LP: I focus on the televisual because I was trained in the field of television and cultural studies and I have always thought that we have accepted too narrow a definition of what “television” is or could be. In my book I analyze different sites of convergence to argue that the televisual is not only as a system of global commercial entertainment or national public broadcasting, but a set of technological potentials that involve seeing, hearing and knowing from a distance. This is an attempt to bring the satellite and computing together with discussions of television and to challenge determinist logics that attempt to fix the meanings and potentials of technologies. Television is not only defined through its technical or internal structures but is also interwoven with language, culture and socio-economic systems that are historically contingent and as such can become sites of contestation. Developing a more discursive definition of television allows us to imagine struggling over and re-arranging these potentials rather than abandoning them in favor of a digital euphoria, which, at least in the early days, tended to ignore the historical patterns by which decentralized network communication infrastructures (whether telephony, radio, or television) had been co-opted by state, military and commercial enterprises. So, dealing with the televisual is a way of inscribing historical struggles over past network technologies within the more recent initiatives to keep digital technologies as open, undefined and flexible as possible.

In response to the last part of your question I would say that satellites are always connected to something somewhere on earth — so they do see and listen for some one and it’s a matter of investigating in whose interests they see and hear for and to what end. There is an entire field of satellite studies possible, just as we have seen radio, film and television studies develop, and more recently cyber studies and mobile phone studies. Why not satellite studies? Satellites are not just reflectors in orbit — they are actively implicated in a system of global power relations. They are tethered to institutions, places, bodies, and agendas.

GL: This again leads us again to the question why satellites are the blind spot of international media theory. Is the link to the military industrial complex a clue here? On the other hand, we could say that commercial satellite business is already 40 or so years old. So perhaps we cannot use the argument, time and again, that satellite information remains a military secret.

LP: I don’t think satellite information remains a secret. It has just not been a site of study in media studies like the screen has been. In media studies we tend to gravitate toward objects that are visible and audible, but there are barely perceptible objects like satellites that are certainly worth considering. The research that has been done is largely aligned with the history of technology or international relations and does not necessarily engage with critical theory.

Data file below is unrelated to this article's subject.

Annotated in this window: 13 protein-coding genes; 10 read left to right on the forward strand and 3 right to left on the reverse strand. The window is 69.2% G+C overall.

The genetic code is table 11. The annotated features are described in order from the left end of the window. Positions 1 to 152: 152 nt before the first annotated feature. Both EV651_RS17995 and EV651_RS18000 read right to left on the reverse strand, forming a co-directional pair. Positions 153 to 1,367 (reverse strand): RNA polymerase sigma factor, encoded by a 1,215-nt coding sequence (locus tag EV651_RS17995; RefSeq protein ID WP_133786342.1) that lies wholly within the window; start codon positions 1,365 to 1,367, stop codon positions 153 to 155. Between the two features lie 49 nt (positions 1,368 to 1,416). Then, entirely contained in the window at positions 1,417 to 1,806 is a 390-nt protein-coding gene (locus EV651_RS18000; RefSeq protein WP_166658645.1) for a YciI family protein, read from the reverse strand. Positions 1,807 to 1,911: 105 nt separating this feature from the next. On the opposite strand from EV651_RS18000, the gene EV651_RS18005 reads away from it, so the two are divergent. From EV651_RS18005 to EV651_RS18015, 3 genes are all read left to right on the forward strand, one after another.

GL: Should we read your approach as a call to develop a materialist theory of the televisual? The current cultural studies literature is focusing almost exclusively on representation and identity.

LP: I guess this could be one way of putting it, though scholars that focus on identity and representation often describe their work as a material-semiotic approach. There are also earlier television scholars whose work is very much invested in materialist history and criticism. Simply put, I’m interested in examining media technologies through their uses. It’s important not to draw a hard line between technologies and representation since technologies are not just physical artifacts but they are also made up of imaginaries, discourses and power relations. The technical form of television is not fixed — it shifts historically and so the televisual can be imagined and materialized in different ways. I try to stay flexible and non-essentialist in the way I imagine it as a site of history and criticism. Also, I don’t focus only on television in my research. I try to think across different audiovisual media and distribution platforms. Lately, I’ve become more preoccupied with grounded and embedded hardware. Maybe it’s a reaction to working on orbital cultures. But I did find myself writing about e-waste this past year and thinking about structured obsolescence, media ruins, and re-purposing. This involved treating the salvage yard as a site of media studies. I think there is an important challenge embedded in your question — what kinds of different materialities can be found in and around media technologies? Also, how can we continue to expand the scope and sites of media studies research beyond the screen and the living room?

GL: You have written about artists and activists appropriating the satellite technologies. One could mention Deep Dish TV, but also B92 in Serbia and Marko Peljhan’s Makrolab. Have you ever heard of people ‘hacking’ satellite channels? In the nineties there were rumors about defunct Soviet satellites, that could be ‘squatted’ before they would tumble down. Would it make sense, in your view, for alternative media to own their own satellites?